1994: racetracks and the first stolen cellphone

We know how the story ended, but back in 1994 the local issue causing the most angst was the fate of the land where the Greenwood Racetrack stood for over a century. Most local residents and politicians wanted the 100-acre site to become parkland, and many were ready to work towards that goal.

Public meetings were held throughout the year, such as the one called by GRCC (Greenwood Racetrack Citizens’ Committee) and attended by 500 people. “The East End community views itself as the authority that will determine the acceptability of any racetrack development. Our organization will be aggressive in providing an opportunity for local residents to set the parameters,” said its spokesperson, John McKay. GRAIL (Greenwood Raceway Action Information Link), led by Wayne Olson, maintained that some development was necessary and that it would be best to have some say in the planning right from the start.

On June 21, The River Oaks Group disclosed it had terminated the agreement to purchase between itself and the Ontario Jockey Club (OJC) citing problems with methane gas and a high water table. The OJC conducted its own tests and responded that results showed the amount of methane on the site was not a cause for alarm.

On Sept. 23, MPP Frances Lankin announced the province would give the city $7.5 million towards the purchase of the Greenwood site. She called it “a once-in-a-lifetime opportunity to reclaim and revitalize part of our waterfront in a way that will benefit the people of our community, our city, our region and our province for many years to come.” On Oct. 4 the Land Use Committee voted against a proposal to buy the land. On Oct. 9 City Council voted 9 to 8 to keep alive the possibility of purchasing all or some of the land for a park.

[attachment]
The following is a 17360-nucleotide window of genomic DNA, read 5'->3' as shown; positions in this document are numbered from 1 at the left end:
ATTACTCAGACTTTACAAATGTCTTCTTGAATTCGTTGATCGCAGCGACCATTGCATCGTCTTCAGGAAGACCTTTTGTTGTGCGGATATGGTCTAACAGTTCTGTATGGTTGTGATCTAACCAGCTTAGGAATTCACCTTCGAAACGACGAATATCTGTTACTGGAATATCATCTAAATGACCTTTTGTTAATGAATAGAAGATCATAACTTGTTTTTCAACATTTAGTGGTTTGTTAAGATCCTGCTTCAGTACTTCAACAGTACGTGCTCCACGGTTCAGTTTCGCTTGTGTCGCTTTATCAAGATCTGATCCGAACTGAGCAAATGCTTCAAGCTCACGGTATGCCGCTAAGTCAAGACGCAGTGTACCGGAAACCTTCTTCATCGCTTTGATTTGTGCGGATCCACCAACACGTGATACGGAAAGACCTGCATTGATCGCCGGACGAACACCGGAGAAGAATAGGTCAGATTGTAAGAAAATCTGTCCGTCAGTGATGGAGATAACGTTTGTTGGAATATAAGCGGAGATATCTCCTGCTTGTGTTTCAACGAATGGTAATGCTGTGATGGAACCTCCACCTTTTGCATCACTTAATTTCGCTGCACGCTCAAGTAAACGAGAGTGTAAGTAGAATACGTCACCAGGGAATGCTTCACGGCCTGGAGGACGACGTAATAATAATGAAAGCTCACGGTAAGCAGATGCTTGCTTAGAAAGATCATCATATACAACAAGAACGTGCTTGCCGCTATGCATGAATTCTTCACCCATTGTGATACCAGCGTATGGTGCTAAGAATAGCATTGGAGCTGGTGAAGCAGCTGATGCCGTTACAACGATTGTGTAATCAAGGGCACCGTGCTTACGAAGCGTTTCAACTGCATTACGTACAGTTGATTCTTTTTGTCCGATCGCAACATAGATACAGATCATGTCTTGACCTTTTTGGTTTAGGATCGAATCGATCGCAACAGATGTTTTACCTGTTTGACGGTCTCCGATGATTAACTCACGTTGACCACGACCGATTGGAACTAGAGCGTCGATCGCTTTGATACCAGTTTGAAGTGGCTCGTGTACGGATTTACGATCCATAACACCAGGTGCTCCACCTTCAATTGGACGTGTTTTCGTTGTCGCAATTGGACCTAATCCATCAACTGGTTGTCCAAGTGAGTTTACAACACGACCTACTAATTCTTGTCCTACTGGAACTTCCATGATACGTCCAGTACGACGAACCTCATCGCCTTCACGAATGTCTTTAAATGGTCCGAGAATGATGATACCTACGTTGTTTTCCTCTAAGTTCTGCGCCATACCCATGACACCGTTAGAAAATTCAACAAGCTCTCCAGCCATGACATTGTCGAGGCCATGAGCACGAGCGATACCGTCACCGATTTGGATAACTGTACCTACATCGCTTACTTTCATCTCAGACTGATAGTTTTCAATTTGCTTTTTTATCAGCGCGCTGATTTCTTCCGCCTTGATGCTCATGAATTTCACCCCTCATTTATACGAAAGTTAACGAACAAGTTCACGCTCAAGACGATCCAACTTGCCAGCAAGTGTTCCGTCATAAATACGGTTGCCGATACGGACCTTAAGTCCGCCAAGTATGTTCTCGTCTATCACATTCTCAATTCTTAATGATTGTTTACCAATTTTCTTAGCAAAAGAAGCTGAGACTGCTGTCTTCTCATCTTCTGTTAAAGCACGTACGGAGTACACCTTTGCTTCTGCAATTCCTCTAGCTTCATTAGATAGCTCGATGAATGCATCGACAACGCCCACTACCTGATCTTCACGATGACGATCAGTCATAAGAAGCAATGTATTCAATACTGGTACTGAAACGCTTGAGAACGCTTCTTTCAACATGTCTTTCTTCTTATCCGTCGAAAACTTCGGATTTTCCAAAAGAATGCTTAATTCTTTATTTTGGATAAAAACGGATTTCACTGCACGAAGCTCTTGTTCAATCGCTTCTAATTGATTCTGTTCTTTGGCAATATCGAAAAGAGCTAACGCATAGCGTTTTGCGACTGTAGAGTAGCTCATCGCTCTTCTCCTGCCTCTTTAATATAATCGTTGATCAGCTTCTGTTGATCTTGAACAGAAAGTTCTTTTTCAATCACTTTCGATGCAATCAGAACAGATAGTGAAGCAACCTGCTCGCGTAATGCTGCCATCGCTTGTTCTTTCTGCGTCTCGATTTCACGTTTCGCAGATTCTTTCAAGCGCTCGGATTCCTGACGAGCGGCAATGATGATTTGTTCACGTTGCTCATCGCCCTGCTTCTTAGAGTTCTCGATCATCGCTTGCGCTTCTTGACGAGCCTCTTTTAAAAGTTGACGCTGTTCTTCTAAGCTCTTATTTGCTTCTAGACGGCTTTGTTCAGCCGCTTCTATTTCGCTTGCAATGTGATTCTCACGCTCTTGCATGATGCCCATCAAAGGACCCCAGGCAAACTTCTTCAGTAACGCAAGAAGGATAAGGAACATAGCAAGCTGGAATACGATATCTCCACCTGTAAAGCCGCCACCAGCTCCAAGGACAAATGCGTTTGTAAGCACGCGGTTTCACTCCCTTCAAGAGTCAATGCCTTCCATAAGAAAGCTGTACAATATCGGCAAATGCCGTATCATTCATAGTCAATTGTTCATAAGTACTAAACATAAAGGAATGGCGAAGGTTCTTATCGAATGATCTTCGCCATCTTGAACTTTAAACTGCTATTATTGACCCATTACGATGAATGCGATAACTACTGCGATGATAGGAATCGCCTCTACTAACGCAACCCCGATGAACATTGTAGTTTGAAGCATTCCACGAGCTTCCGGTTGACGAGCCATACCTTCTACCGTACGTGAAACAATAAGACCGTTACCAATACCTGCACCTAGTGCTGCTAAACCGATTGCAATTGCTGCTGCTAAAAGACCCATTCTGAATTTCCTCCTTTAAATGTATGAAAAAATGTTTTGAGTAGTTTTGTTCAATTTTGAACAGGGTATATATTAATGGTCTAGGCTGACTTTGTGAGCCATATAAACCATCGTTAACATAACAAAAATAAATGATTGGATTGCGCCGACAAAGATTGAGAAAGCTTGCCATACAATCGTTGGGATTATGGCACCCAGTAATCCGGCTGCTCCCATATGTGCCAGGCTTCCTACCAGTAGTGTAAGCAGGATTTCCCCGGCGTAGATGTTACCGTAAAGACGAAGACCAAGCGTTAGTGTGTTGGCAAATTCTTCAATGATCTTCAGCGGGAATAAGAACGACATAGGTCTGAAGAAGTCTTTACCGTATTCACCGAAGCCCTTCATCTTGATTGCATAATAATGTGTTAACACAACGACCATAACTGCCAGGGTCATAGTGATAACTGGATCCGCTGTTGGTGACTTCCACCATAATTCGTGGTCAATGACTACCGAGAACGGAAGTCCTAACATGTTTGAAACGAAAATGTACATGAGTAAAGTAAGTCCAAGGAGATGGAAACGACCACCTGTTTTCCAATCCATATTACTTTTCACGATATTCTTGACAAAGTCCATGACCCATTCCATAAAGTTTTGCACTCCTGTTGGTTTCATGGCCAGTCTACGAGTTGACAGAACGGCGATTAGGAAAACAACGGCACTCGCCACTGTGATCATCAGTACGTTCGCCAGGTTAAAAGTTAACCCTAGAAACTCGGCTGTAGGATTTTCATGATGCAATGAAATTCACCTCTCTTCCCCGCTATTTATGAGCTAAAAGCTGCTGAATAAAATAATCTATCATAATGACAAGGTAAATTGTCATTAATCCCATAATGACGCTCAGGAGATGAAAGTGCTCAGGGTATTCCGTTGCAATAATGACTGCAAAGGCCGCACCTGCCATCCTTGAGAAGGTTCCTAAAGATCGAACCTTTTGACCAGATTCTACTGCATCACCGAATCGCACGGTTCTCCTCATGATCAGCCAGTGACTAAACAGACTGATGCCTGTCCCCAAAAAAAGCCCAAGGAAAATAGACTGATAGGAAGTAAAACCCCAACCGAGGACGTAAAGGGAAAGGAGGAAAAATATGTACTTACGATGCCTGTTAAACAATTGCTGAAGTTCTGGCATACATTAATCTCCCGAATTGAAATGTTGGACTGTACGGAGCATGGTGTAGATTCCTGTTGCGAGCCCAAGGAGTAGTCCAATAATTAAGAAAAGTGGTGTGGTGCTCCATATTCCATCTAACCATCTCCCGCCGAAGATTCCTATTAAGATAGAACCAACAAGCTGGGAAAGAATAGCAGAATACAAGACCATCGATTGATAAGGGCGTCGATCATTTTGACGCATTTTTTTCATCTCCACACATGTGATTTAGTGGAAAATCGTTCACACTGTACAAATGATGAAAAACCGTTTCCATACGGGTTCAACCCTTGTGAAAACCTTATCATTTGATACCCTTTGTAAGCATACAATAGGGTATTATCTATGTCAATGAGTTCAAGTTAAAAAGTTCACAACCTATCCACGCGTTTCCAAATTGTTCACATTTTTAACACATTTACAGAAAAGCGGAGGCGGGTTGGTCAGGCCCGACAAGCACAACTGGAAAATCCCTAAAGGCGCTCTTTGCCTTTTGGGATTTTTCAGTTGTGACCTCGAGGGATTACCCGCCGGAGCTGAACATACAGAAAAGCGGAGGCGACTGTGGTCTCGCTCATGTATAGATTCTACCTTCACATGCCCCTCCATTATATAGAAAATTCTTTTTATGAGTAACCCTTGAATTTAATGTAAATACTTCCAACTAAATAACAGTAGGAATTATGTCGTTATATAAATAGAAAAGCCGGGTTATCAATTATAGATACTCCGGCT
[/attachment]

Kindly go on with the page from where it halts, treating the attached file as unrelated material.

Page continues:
While the fate of the Greenwood site was still in the balance, other local institutions were thriving. The Gerrard-Ashdale Library was 70 years old. Built in the late Georgian style, it was said to be one of the most beautiful buildings in the Coxwell and Gerrard district. In its early days librarians were concerned that with the low windows they were in a fishbowl, and that people would peek in after-hours. Borrowers of that era often drove up in their model Ts to check out current bestsellers such as Edna Ferber’s So Big or E.M. Forster’s A Passage to India. By 1994 the local collection included material in Chinese and East Asian languages.

McArthur Real Estate celebrated its 75th year with early descriptions of the area in its ads, such as this vignette: “In the early 50s ….the Ames Estate north of Williamson Road School was developed for housing. The lilacs on Southwood were replaced with substantial homes. Joan Avenue (now Glen Ames) and Glen Stewart Crescent were created. Weller Avenue became Glen Stewart Avenue. Loblaws had a store on Kingston Road with a parking lot. People now had gas and liked the novelty of driving to shop.” McArthur, the oldest real estate company in the area, is now in its 93rd year.

On April 5 Torontonians were shocked by what the police chief called “an act of urban terrorism.” A local woman, Georgina (Vivi) Leimonis, 23, was killed by a stray bullet at The Just Desserts Café during a robbery. Mayor June Rowlands called for stronger gun control and severe penalties for violent crimes. Others called for a return of the death penalty. Over 3,000 people attended the funeral.
On May 2 this newspaper reported that a two-week amnesty had netted over 50 weapons from local residents. Police at 55 Division were calling for more gun owners to turn in their arms.